Financial Crisis and Sovereign Debt: The European Union between Risks and Opportunities
Law and Economics Yearly Review, Forthcoming
73 Pages Posted: 7 May 2013
Date Written: July 1, 2012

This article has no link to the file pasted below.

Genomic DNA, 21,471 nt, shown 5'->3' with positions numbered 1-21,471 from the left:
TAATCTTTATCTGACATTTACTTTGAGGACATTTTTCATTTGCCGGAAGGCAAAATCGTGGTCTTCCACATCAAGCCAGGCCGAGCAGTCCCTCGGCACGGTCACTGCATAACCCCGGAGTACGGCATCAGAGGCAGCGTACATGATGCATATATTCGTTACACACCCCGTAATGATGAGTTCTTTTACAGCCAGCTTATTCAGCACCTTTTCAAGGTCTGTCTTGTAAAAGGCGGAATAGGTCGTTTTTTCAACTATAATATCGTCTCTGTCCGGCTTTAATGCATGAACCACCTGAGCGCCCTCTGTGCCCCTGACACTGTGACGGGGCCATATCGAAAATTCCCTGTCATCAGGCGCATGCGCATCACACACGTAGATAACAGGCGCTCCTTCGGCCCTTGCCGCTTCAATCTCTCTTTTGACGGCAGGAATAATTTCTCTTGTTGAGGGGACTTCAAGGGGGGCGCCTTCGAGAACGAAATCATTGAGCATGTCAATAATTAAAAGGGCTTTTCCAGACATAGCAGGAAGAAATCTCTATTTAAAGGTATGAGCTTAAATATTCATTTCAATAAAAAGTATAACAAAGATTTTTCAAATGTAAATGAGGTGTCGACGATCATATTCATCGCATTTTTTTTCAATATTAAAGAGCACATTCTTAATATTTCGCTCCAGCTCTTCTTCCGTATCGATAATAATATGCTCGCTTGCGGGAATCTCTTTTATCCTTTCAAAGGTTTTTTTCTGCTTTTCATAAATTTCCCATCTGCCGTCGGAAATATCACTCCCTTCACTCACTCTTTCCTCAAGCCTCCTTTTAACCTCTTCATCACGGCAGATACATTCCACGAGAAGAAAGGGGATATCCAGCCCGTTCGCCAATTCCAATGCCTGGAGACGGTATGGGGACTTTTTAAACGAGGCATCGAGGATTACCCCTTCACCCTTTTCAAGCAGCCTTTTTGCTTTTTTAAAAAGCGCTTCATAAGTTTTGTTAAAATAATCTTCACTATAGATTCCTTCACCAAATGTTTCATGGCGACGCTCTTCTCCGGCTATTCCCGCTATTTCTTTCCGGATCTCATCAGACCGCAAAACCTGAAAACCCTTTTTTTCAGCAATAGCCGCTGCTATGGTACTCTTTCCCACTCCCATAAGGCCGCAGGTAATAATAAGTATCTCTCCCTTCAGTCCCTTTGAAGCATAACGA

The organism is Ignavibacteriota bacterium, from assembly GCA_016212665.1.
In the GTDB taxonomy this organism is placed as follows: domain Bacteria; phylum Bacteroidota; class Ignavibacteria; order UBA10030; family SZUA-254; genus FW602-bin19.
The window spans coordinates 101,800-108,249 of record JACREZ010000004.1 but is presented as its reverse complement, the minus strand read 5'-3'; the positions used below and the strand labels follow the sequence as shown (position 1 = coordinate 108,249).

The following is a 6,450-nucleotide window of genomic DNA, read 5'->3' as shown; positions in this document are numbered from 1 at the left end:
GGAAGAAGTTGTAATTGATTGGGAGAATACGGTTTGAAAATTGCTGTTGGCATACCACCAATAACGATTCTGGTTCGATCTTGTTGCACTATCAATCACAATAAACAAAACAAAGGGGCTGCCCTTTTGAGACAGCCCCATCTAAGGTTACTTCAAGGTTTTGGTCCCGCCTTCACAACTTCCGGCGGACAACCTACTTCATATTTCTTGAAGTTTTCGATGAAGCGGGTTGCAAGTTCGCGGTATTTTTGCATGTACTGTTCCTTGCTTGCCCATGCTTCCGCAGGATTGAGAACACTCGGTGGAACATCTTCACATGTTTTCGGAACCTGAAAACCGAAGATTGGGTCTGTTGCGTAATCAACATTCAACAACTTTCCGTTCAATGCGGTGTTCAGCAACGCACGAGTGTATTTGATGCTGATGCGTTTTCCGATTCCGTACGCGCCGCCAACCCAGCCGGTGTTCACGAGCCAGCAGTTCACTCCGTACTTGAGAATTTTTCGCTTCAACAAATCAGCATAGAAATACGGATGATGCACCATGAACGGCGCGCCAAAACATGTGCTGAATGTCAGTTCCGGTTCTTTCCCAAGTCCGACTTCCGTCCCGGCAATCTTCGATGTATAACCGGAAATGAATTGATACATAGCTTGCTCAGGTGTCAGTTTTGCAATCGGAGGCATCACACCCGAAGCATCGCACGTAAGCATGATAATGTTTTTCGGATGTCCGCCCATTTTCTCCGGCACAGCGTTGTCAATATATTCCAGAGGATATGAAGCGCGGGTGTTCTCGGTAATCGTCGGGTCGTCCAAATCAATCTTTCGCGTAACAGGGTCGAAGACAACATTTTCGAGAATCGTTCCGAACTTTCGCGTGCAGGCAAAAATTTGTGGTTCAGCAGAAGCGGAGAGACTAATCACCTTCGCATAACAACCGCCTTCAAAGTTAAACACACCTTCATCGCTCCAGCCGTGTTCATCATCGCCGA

A key element for understanding the possible developments of the sovereign debt crisis relates to several rounds of non-standard interventions, ranging from the first Security Market Programme to the enhanced Long Term Refinancing Operations, launched by the European Central Bank from May 2010 to March 2012 as a reaction to the exceptional circumstances prevailing in financial markets. In the meantime, the other European institutions prepared and approved a number of legislative changes, intended to enhance the common economic governance and budgetary surveillance. This paper looks at the implications of the “non-standard measures” for the institutional role of the Central Bank in the context of the European Treaty, and examines the new legal acts as instruments to correct and prevent imbalances. The lessons from the Greek case point to more general elements of weakness in the Union, which can only be addressed by an integrated set of significant changes in the EU architecture. Specific attention should be paid to the role played by the rating agencies, and to the opportunity to foresee appropriate supervision by public authorities over them: taking into account that the current regulation seems far from satisfactory, and reforms in line with those enacted in the US would greatly help. The need for solid and sustainable fiscal policies remains key, together with appropriate budgetary and macroeconomic surveillance. The main characteristics to be designed for structured interventions are then described and discussed, with specific regard to the necessary surveillance of the degree of achievement of agreed policies and outcomes, aimed at addressing issues of moral hazard. The Six Pack and the Fiscal Compact Treaty may be seen as important steps in the right direction, but not as definitive solutions. In this context, non-standard interventions – including the ECB measures as well as use of EFSF/ESM fund – cannot go beyond a short-term solution, only temporarily addressing the malfunctioning of securities markets. Their ability to restore an appropriate monetary policy transmission mechanism is linked to successful implementation of other reforms herewith analysed. At a more general level, a change is required toward the observance of rules inspired by social responsibility, properly linked to merit and rigour. All this might result to the approval of new instruments of enhanced integration, not feasible in previous years; or lead, in the opposite case, to critical consequences for the continuity of the Union in its current form.
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